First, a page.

In 1888, Vincent Van Gogh left Paris for Arles in the south of France where he rented a house and invited his friend and mentor Paul Gauguin to come and join him so they could paint together.
While waiting for Gauguin to arrive, Van Gogh decided to paint some pictures to decorate his friend’s bedroom. So he painted sunflowers – as a sign of welcome and appreciation of Gauguin as an artist.
Writing to his brother Theo in August of 1888, Van Gogh said:
"I am hard at it, painting with the enthusiasm of a Marseillais eating bouillabaisse, which won't surprise you when you know that what I’m at is the painting of some sunflowers.
“If I carry out this idea there will be a dozen panels. So the whole thing will be a symphony in blue and yellow. I am working at it every morning from sunrise on, for the flowers fade so quickly. I am now on the fourth picture of sunflowers. This fourth one is a bunch of 14 flowers... it gives a singular effect."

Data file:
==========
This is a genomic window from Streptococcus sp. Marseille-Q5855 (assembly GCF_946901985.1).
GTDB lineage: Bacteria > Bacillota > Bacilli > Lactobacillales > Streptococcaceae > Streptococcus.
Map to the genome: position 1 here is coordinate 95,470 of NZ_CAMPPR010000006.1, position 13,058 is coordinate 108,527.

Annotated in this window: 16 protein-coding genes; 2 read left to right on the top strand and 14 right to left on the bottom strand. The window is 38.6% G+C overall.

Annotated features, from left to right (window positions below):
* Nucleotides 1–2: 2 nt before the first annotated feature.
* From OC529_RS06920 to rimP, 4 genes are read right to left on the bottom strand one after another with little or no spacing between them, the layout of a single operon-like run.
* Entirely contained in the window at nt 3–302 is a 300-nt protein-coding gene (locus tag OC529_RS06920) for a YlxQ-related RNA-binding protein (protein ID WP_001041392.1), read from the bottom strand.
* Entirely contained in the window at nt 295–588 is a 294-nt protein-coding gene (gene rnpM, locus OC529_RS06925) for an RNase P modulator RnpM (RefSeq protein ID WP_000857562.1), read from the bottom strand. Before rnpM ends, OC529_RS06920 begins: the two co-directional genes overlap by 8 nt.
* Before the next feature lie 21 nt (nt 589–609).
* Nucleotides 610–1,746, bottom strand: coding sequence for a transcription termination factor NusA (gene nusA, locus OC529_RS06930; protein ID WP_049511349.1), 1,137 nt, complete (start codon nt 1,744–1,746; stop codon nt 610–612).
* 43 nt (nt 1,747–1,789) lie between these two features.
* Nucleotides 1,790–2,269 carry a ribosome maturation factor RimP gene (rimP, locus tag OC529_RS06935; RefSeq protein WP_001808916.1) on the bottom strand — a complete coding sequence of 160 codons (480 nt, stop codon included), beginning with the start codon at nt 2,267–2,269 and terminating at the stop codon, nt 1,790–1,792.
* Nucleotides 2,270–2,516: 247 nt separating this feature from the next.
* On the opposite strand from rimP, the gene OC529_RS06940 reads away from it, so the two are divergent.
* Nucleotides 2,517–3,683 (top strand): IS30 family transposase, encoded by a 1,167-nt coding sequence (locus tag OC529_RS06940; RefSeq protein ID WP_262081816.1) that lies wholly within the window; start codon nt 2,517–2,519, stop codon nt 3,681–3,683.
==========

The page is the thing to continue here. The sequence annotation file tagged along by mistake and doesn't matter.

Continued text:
While anyone with even the most basic awareness of Van Gogh will know that he painted sunflowers, perhaps not everyone will know that he painted them several times and they were a central motif in his work.
In fact, the Dutch post-impressionist, who lived from 1853 to 1890, painted sunflowers several times during his time in Provence. The individual works have not been seen together for some time.
But now, at the National Gallery in London, a masterpiece has been reunited with its twin – for the first time in 65 years. The paintings are two of the five versions of Sunflowers that are now spread around the world (the others are in Tokyo, Munich and Philadelphia).
The National Gallery bought its Sunflowers direct from Van Gogh’s family in 1924, and has borrowed the other picture from the Van Gogh Museum in Amsterdam, giving art-lovers a unique opportunity to compare and contrast these two works side by side.
Alongside the works, there is new research showing how Van Gogh painted his Sunflowers and what materials he used.
Dr Nicholas Penny, National Gallery director, said: "This exhibition is designed to help those for whom the paintings by Van Gogh are compelling images to understand how they were made – and made again – and out of what materials. It will deepen every visitor’s appreciation of the artist.”
You should go and see them, because they will light up your day.
The Sunflowers runs at the National Gallery in London until 27 April 2014. It’s free.